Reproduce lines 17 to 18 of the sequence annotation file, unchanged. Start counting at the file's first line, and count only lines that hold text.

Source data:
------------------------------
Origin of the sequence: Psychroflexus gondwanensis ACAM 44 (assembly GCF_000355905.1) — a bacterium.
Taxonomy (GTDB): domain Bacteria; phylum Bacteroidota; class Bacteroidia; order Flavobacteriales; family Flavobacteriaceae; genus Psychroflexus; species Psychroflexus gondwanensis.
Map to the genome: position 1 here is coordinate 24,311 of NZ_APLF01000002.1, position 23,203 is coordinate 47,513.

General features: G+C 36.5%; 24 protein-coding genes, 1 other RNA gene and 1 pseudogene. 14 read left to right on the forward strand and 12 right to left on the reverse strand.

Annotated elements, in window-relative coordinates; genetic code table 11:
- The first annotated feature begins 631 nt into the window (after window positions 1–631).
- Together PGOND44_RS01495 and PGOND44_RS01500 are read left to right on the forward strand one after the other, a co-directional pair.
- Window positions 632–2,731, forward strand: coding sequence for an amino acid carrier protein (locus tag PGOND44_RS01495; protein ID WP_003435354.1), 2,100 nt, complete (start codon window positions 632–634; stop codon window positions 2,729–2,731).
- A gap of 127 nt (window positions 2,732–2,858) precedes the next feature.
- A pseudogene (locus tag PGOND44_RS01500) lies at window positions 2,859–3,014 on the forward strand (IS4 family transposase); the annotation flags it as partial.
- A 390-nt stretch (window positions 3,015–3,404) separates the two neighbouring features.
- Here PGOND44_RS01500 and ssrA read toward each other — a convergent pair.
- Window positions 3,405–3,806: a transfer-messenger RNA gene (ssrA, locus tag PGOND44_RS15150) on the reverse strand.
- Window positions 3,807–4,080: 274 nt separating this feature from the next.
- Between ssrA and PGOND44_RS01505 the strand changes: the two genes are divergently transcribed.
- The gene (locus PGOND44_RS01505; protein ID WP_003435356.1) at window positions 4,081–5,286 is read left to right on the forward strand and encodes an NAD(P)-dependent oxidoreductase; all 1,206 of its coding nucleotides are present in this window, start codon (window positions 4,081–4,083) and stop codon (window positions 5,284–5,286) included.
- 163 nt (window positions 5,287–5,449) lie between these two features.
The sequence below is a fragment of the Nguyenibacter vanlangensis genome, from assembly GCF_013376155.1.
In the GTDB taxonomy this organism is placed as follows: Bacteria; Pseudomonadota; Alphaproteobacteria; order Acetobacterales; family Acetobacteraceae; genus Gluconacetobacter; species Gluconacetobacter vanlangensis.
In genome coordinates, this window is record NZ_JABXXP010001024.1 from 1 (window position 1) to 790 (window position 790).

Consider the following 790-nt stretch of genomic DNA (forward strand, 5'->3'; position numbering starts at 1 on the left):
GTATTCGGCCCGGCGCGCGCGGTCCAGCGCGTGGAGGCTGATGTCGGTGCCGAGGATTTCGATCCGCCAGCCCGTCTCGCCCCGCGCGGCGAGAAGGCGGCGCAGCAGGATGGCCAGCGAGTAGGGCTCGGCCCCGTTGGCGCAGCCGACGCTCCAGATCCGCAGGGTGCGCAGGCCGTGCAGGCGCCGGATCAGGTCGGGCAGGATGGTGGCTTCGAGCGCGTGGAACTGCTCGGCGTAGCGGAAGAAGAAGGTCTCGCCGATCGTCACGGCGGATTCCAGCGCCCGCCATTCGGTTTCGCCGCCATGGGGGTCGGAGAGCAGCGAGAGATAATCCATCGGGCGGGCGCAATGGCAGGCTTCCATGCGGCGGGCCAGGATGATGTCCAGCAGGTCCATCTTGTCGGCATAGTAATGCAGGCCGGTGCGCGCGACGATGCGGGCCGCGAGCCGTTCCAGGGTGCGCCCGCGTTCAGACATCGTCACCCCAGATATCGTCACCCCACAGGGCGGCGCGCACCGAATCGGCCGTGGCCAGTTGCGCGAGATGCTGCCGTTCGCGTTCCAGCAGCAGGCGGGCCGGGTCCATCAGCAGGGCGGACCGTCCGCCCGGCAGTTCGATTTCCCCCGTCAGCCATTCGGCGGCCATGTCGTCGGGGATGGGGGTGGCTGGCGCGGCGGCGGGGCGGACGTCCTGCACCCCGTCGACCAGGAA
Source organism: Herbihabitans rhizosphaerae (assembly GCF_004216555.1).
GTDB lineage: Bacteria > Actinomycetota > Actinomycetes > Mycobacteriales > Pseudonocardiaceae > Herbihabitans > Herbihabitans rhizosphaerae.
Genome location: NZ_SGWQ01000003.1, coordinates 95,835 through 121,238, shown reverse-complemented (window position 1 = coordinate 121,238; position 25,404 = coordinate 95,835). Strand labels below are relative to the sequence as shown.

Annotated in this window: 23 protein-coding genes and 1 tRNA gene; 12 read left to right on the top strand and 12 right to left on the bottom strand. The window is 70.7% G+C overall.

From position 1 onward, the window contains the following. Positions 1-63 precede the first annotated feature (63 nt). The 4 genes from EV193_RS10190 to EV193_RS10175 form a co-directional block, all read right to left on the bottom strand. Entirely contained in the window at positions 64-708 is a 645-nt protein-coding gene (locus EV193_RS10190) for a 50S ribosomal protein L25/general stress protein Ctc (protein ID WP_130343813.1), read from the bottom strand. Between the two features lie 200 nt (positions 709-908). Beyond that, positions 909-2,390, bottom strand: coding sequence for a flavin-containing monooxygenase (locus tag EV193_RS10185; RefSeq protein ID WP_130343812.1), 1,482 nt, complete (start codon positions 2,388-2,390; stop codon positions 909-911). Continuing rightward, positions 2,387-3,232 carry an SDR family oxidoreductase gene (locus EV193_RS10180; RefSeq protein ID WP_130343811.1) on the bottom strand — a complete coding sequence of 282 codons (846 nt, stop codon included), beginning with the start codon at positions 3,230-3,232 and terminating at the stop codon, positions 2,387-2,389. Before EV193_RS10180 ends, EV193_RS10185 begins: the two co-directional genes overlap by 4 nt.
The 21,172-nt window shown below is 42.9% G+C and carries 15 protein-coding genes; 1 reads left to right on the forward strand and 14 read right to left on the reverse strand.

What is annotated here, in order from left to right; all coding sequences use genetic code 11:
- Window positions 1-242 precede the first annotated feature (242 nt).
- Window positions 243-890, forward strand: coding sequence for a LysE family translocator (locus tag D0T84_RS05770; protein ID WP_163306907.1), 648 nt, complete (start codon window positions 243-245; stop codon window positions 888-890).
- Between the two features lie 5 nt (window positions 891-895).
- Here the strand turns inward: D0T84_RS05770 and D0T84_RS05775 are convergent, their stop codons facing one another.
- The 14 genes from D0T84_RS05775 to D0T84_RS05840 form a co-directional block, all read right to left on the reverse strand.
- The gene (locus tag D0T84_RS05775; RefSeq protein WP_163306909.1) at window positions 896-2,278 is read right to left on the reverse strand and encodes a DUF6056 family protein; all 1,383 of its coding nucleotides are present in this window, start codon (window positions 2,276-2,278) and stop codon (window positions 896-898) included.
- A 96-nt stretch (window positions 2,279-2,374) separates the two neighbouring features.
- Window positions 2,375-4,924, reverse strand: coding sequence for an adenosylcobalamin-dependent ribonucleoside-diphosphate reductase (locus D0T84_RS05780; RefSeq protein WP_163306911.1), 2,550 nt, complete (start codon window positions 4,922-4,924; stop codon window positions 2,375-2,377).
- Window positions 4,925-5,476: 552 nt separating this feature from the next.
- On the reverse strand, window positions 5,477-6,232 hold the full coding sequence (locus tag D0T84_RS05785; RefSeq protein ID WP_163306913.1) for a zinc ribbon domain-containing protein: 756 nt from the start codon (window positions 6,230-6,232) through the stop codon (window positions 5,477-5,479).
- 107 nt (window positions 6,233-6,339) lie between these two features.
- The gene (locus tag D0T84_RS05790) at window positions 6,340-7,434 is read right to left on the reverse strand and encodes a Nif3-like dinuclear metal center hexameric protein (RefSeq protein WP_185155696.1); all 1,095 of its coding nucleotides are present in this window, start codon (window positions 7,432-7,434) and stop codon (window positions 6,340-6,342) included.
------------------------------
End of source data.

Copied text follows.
- 163 nt (window positions 5,287–5,449) lie between these two features.
The sequence below is a fragment of the Nguyenibacter vanlangensis genome, from assembly GCF_013376155.1.